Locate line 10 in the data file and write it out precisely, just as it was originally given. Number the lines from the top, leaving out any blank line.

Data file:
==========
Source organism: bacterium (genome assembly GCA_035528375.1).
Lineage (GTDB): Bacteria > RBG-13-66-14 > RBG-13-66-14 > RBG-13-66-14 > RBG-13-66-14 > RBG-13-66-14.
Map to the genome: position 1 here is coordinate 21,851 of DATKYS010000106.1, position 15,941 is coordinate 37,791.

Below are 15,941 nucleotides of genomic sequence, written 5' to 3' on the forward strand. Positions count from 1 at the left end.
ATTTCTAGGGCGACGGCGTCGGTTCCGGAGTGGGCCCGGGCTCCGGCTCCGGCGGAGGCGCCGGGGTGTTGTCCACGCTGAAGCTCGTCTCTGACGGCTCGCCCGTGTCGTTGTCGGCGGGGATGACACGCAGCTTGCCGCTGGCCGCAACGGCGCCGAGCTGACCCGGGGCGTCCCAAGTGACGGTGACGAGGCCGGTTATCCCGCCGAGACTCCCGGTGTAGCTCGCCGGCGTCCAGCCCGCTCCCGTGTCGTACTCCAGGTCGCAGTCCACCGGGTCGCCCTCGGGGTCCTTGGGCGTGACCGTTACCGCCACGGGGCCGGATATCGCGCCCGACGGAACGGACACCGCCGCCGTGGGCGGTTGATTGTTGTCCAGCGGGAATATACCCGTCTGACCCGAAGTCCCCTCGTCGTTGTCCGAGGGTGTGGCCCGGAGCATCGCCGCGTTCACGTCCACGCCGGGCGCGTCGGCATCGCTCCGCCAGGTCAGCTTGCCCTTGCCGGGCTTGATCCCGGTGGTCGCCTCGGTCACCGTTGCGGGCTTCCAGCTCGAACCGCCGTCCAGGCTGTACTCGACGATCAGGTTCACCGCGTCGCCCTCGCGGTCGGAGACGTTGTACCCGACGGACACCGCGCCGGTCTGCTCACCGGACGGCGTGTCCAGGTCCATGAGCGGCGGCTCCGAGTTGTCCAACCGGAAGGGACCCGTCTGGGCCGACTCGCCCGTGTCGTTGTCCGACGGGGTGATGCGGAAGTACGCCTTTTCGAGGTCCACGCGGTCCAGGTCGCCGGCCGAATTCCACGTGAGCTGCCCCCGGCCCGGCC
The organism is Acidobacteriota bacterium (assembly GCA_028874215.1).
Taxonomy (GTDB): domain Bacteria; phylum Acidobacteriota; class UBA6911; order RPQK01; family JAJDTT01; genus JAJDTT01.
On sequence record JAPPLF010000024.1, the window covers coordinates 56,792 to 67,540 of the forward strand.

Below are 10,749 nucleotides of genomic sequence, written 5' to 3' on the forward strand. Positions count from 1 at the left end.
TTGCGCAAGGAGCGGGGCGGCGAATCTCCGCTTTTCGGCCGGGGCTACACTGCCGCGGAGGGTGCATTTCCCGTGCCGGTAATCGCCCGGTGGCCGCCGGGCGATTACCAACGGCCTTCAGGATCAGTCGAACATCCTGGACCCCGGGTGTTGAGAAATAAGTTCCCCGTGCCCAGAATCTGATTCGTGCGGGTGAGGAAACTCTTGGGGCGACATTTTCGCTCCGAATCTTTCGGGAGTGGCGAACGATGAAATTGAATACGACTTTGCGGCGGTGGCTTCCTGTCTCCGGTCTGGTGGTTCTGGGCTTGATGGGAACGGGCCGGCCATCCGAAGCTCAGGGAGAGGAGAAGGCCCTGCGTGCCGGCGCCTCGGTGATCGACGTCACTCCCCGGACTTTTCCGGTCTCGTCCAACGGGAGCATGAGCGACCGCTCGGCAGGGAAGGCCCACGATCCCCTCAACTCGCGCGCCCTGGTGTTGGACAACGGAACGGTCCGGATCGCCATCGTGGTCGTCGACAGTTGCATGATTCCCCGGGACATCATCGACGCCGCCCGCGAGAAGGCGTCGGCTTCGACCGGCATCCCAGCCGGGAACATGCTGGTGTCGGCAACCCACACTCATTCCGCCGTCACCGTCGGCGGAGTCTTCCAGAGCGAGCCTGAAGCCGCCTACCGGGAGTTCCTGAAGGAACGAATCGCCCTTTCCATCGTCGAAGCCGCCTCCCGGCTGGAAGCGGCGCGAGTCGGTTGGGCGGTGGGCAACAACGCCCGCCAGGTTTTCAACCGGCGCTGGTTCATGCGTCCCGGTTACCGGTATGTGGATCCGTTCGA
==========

TTGCGCAAGGAGCGGGGCGGCGAATCTCCGCTTTTCGGCCGGGGCTACACTGCCGCGGAGGGTGCATTTCCCGTGCCGGTAATCGCCCGGTGGCCGCCGGGCGATTACCAACGGCCTTCAGGATCAGTCGAACATCCTGGACCCCGGGTGTTGAGAAATAAGTTCCCCGTGCCCAGAATCTGATTCGTGCGGGTGAGGAAACTCTTGGGGCGACATTTTCGCTCCGAATCTTTCGGGAGTGGCGAACGATGAAATTGAATACGACTTTGCGGCGGTGGCTTCCTGTCTCCGGTCTGGTGGTTCTGGGCTTGATGGGAACGGGCCGGCCATCCGAAGCTCAGGGAGAGGAGAAGGCCCTGCGTGCCGGCGCCTCGGTGATCGACGTCACTCCCCGGACTTTTCCGGTCTCGTCCAACGGGAGCATGAGCGACCGCTCGGCAGGGAAGGCCCACGATCCCCTCAACTCGCGCGCCCTGGTGTTGGACAACGGAACGGTCCGGATCGCCATCGTGGTCGTCGACAGTTGCATGATTCCCCGGGACATCATCGACGCCGCCCGCGAGAAGGCGTCGGCTTCGACCGGCATCCCAGCCGGGAACATGCTGGTGTCGGCAACCCACACTCATTCCGCCGTCACCGTCGGCGGAGTCTTCCAGAGCGAGCCTGAAGCCGCCTACCGGGAGTTCCTGAAGGAACGAATCGCCCTTTCCATCGTCGAAGCCGCCTCCCGGCTGGAAGCGGCGCGAGTCGGTTGGGCGGTGGGCAACAACGCCCGCCAGGTTTTCAACCGGCGCTGGTTCATGCGTCCCGGTTACCGGTATGTGGATCCGTTCGA